Q&A: Lara Duren, Metro Pulse Gamut Artist

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What medium are you using?

These paintings are done with mostly watercolor with some gouache and black ink.

Is there a medium you are afraid of or just won’t touch?

Back hair.

Your paintings are very whimsical. Even without the unicorn in “The Virgins of 217” the colors are light and the linework fanciful. How does this reflect your personality?

I am the unicorn.

You’re a hair-stylist by day, artist by night—are you ever tempted to go Edward Scissorhands on a client and just give them something crazy and inspiring?

That’s what I do, make dreams come true.

I think hair cutting is an art, but my mom who cut my hair in the kitchen until I was 32 never did. What can I tell her to convince her otherwise?

If she didn’t put a bowl on your head consider yourself lucky.

What’s your favorite color (of hair)?

I want to start a dating service for natural blondes and red heads so they don’t go extinct.

“Shiny Surfaces” is a painting of yours that I love. I take it you painted what you saw in a window somewhere? Where and why, tell me immediately.

Last November I was in New York wandering down 5th Avenue—that painting comes from one of the window displays in a department store.

With the synchronized swimmers circling the ghostly visage of Ponce De Leon, what are you trying to say about the fountain of youth and poor old Esther Williams?

We live in a culture obsessed with youth but often the superficial and vain aspects of being young. My little ladies are still sassy in their golden years—kept afloat by vitality not silicon.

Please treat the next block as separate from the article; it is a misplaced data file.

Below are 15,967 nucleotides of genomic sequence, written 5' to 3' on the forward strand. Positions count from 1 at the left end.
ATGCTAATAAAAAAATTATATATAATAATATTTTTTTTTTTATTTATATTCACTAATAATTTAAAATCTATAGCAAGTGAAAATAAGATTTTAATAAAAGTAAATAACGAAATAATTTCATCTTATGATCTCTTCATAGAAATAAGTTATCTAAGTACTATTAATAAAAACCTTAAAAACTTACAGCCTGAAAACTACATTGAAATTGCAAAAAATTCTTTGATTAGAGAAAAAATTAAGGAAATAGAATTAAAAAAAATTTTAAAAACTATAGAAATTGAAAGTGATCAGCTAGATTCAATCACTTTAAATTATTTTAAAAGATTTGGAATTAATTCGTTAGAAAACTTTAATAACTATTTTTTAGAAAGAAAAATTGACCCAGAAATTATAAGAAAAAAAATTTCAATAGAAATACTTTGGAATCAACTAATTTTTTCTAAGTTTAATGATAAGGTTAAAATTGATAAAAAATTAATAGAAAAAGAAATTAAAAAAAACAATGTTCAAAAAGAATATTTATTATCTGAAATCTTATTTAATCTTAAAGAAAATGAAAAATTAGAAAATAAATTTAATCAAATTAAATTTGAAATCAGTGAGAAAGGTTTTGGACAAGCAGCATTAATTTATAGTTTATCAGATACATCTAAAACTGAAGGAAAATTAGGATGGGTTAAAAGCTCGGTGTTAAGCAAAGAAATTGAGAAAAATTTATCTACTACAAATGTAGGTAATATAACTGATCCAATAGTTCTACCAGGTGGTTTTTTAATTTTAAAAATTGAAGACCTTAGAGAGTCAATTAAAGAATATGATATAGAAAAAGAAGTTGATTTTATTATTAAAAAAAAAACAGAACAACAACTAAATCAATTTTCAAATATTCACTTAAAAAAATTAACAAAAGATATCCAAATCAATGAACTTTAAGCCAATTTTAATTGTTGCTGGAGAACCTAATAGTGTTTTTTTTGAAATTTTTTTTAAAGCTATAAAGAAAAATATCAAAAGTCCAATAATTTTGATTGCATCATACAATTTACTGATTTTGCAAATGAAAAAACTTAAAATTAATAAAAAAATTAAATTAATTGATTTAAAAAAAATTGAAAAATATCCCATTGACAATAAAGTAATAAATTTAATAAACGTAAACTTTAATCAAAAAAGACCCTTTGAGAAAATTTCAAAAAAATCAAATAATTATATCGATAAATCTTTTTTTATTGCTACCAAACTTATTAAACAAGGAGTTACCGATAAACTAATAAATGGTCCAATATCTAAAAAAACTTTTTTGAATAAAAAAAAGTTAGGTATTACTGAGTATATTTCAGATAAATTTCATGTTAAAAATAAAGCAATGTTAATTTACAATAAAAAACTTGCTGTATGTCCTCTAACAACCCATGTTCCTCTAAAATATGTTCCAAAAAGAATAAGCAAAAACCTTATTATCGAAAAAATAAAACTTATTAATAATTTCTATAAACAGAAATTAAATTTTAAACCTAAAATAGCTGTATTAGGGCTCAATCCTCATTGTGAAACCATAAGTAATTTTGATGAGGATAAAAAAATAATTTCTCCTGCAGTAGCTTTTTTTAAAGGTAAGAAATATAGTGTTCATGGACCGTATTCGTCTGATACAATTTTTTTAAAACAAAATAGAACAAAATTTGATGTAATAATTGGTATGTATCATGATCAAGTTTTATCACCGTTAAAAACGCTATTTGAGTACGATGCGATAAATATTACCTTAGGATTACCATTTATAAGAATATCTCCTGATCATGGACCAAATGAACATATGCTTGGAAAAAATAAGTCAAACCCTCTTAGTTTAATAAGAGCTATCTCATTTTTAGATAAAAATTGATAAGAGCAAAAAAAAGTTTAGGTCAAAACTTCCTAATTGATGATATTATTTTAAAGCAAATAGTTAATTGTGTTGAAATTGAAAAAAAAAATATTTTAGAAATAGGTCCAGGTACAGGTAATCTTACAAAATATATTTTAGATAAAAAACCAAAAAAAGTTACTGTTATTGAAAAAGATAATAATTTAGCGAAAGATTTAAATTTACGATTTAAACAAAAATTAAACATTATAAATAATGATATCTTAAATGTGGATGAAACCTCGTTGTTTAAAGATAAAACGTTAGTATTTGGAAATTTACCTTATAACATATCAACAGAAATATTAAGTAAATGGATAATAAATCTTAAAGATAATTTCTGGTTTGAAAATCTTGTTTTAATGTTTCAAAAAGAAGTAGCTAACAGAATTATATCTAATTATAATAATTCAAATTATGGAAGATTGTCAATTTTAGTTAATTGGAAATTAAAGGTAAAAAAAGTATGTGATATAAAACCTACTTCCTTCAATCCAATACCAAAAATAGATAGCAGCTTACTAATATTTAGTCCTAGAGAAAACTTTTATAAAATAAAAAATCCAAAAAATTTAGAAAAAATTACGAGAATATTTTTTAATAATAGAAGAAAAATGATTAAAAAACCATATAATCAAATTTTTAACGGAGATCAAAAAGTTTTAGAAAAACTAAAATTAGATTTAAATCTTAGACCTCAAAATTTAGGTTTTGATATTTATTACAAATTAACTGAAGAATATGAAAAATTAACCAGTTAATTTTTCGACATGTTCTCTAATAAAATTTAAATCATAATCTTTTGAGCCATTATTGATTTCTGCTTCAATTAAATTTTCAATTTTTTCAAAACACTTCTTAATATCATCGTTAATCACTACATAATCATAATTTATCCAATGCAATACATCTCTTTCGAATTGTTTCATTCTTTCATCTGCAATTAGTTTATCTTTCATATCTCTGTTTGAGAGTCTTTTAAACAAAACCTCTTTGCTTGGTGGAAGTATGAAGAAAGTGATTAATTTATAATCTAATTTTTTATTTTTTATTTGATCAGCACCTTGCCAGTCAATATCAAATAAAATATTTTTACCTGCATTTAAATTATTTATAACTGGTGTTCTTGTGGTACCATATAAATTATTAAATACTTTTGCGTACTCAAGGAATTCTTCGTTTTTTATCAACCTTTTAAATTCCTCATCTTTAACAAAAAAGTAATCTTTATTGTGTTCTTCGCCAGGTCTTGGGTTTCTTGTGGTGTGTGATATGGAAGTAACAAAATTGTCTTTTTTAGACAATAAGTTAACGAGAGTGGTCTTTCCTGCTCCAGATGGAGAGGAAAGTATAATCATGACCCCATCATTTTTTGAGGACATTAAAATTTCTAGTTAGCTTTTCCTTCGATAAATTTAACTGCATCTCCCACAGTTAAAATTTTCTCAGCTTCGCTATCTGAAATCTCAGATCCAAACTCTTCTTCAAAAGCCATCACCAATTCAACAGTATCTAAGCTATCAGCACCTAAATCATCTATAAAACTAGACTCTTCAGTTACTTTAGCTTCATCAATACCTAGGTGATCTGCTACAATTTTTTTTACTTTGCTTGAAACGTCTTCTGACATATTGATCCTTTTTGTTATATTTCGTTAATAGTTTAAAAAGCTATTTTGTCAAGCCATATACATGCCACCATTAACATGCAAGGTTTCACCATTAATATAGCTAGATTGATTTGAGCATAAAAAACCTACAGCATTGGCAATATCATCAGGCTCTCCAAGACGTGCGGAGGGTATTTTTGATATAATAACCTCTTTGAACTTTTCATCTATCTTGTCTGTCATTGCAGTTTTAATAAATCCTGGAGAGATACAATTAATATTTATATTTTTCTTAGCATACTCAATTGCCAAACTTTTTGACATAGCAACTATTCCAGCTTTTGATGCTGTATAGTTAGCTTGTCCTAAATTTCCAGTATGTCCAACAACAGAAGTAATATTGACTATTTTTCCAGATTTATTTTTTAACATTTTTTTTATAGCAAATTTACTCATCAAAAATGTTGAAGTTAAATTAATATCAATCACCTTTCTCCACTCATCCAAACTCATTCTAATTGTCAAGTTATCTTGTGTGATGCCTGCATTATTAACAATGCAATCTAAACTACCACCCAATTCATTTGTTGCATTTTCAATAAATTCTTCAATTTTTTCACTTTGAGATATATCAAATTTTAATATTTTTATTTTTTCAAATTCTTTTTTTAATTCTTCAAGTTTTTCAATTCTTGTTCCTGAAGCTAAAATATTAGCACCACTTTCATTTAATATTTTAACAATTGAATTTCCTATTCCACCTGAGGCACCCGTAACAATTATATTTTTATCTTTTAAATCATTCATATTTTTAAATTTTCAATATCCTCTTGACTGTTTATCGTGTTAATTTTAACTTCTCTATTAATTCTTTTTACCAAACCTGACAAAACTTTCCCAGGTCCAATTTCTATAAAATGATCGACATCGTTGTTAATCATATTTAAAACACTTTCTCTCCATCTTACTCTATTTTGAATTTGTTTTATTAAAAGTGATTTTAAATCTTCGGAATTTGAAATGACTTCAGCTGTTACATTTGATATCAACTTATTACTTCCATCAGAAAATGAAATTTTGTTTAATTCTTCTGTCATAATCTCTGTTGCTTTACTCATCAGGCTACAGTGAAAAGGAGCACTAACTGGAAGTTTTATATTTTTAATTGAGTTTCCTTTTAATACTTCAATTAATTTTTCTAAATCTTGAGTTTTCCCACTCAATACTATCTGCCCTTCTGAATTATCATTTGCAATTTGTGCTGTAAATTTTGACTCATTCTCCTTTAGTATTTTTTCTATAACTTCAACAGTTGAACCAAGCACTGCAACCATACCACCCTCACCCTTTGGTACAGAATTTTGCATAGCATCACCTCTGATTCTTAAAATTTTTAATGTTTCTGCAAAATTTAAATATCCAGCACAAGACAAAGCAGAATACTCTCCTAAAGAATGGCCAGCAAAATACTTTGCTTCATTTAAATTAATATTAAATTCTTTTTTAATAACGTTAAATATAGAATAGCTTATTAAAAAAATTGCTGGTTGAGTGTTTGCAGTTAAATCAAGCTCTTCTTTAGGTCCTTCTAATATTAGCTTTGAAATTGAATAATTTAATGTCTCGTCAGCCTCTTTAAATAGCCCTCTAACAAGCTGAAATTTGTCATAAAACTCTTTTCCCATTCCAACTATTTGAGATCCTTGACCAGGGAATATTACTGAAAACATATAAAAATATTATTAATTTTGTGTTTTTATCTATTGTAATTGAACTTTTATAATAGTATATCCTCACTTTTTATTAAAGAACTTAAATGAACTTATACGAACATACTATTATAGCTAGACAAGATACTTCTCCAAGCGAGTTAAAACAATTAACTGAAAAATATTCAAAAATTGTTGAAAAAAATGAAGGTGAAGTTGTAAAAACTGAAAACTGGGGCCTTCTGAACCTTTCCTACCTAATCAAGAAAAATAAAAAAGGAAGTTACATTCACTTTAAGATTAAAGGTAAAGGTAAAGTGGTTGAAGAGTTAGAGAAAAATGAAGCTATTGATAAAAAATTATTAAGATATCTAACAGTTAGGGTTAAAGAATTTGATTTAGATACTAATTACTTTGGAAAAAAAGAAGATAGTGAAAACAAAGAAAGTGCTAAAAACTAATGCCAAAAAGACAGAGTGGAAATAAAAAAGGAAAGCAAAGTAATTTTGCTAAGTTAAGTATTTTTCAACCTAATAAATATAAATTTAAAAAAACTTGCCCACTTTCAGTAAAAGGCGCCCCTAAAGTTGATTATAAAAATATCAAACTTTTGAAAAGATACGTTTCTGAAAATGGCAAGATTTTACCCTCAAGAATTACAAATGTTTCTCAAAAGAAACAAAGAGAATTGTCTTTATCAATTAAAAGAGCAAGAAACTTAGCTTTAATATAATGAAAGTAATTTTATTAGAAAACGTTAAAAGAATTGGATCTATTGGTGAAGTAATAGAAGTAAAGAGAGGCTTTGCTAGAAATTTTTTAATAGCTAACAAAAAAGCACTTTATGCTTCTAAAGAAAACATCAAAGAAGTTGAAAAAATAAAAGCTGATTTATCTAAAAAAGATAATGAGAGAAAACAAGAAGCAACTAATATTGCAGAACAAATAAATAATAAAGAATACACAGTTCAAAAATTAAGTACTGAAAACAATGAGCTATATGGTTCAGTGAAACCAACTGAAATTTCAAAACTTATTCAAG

Can you tell me more about “Lonely Neighbors”? It’s my favorite and someone should purchase it from you right away.

I take cash or check.

When I first moved here I would walk my insane puppy around North Knoxville photographing the quirky little houses. I painted three of these using the tried and true house + random lurking “something” formula.

These lurking somethings included a unicorn, a bear, and a giant green rubber ducky with black devil horns.

Why do you like to paint?

Painting has been a medium of convenience for me now that I don’t have a studio and work out of my house.

Are you sad that I’ve only asked you 11 questions so far?

I’ll never forgive you.

Did you study painting formally?

It wasn’t my focus in school. I studied ceramics in undergrad and did a lot of sculpture, installation, and video work in graduate school.

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